In studies of the evolution in how Americans seek out news, the trends tend to be that we use search and other online methods for staying informed. The consistent exception is how we access local news.
Our global media ecology is a chaotic landscape evolving at a furious pace. Professional journalists share the journalistic sphere with tweeters, bloggers, citizen journalists and social media users around the world. The digital revolution poses a practical challenge to journalists: How can they use the new media tools responsibly?
A guide on how to shoot and edit video quickly for the web when out in the field or covering breaking news using an iPhone, iPad or iPod (How to: shoot and edit video on an iPhone | How to succeed in journalism | Journalism.co.uk: Tags: Journalism.co...)...
Brief Description This intensive course will equip you with the tools to build audience communities, enabling original journalism, cost-effective newsgathering, reporting and marketing output. This very practical course is full of tools, tips and techniques. It also highlights some of the most interesting case studies from around the world. Delegates will also learn to develop a social media strategy for their own environment.
The paper explores a new way to distribute its content — through the crowds of users on Facebook.
"With WSJ Social, the Journal is purposely “navigating the content within the app around people,” Baratz told Megan Garber who wrote this article, and making “every user an editor”.
“We really want to show that it’s not a game,” Baratz continues. “We really think that these people are curators,” doing important distributive work that, at scale, could prove immensely valuable to the WSJ.
Now that's democratizing curation.
UPDATE: so now I've played a bit with the App and my first feelings are that it's a great idea but... why Facebook? Facebook is to me the last place I want to pollute my friends' news feeds with WSJ serious type of news. I'd love to tweet them or G+ them but Facebook is for my friends, not my interests.
Curation is a process of overseeing the preservation and use of something precious. Audience is the most precious thing in the world to any company. And by "audience," I don't just mean your current customers. Audience is anyone who knows about your firm, your brand, and has bought something from you in the past or may do so in the future. It is all the people who have an opinion about your organization.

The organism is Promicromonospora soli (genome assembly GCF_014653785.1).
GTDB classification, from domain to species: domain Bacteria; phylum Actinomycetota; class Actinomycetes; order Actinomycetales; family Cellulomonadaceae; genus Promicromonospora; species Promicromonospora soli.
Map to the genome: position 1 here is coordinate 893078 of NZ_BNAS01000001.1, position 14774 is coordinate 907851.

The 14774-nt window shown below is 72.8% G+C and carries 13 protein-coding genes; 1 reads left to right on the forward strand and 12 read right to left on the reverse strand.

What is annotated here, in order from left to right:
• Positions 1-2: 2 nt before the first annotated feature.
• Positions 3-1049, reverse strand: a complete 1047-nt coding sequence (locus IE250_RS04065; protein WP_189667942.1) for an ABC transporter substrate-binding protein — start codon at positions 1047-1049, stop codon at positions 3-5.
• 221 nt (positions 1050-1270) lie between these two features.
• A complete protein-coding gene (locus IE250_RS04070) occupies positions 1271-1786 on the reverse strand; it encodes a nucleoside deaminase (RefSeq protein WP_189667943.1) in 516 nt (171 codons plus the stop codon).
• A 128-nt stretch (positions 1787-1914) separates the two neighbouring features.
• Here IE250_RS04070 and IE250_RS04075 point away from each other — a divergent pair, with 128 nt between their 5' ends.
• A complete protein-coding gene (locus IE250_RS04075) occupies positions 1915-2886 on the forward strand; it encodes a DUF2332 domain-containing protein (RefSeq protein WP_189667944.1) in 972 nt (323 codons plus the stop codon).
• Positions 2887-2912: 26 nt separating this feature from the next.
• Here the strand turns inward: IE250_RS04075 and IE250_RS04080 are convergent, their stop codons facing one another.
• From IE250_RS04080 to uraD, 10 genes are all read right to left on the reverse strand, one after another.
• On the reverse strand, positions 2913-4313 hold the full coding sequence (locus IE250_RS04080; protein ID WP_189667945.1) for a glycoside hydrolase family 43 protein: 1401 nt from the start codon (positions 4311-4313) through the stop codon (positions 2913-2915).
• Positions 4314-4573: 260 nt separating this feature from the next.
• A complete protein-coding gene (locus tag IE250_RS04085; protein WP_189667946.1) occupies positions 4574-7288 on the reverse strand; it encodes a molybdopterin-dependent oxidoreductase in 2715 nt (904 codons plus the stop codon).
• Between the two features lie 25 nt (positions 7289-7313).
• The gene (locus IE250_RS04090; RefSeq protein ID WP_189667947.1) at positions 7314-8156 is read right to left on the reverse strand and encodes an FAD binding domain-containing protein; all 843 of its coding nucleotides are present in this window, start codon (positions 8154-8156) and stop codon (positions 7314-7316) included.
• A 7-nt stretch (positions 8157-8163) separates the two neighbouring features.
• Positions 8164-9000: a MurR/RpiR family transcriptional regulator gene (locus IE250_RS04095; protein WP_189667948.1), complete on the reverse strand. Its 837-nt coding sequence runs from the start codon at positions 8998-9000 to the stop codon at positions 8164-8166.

In response to the rapidly changing media environment, many schools and academic programs are offering novel approaches to journalism education. This seismic change creates tensions within programs, especially when it comes to how to teach ethics for this increasingly mixed media.
One of the themes running through many of the projects that won this year's $5-million Knight News Challenge for media startups is the idea that data -- and the ability to filter and make sense of it -- can be a powerful tool for digital journalism.
There’s no doubt that Twitter is a useful tool for news organizations. I see journalists use it throughout the day to find story ideas, share news and talk with one another, so I’ve long known that most journalists understand its purpose and appreciate its value.
But recently, I’ve met some journalists who still aren’t on Twitter, or who are on it but hardly ever tweet. Tweeting, they say, seems like “one more thing” they have to add to an already busy day.
The trick, I tell them, is to look at Twitter not as a distraction but as a way to enhance their ability to report and share news. The more you see a tool’s benefits, the easier it is to incorporate it into your daily routine.
After four years on Twitter, I’ve found countless ways to use it as a storytelling and sharing tool. I’ve highlighted my 10 favorite ways below.
News organizations whose mobile apps only provide users with their articles or videos are missing a big opportunity.
An application, by definition, should be applied to perform a task, to solve a problem. Most news doesn’t do that.
Rather than just feed readers recent stories you wrote about their problems, apps can provide tools and data that enable users to actually solve their problems. When you solve problems, you get more loyal users and a chance to make more money. Here’s how.
The news from Digg today is that it's plotting a comeback via the newsroom. Many "Newsrooms," actually.
That's the name Digg has given to its new aggregation scheme, which began rolling out in private beta at noon Pacific Tuesday.
"When you visit a Newsroom you'll find the best news for a given topic as measured by popular opinion and ranked by top contributors on Digg," explains a statement from the company. "Topics as broad as technology or as specific as Lady Gaga."
Newsrooms will be curated based on a "three-step algorithm" leveraging data from the Digg community to make meaningful stories rise to the top.
Here's how the company explains the three legs of the tripod newsrooms are built upon:
Facebook Timelines will, ultimately, replace Facebook’s profiles, to become the way we view each other on the popular social networking service. It may also be Facebook CEO Mark Zuckerberg’s biggest risk since launching the Social network in 2004.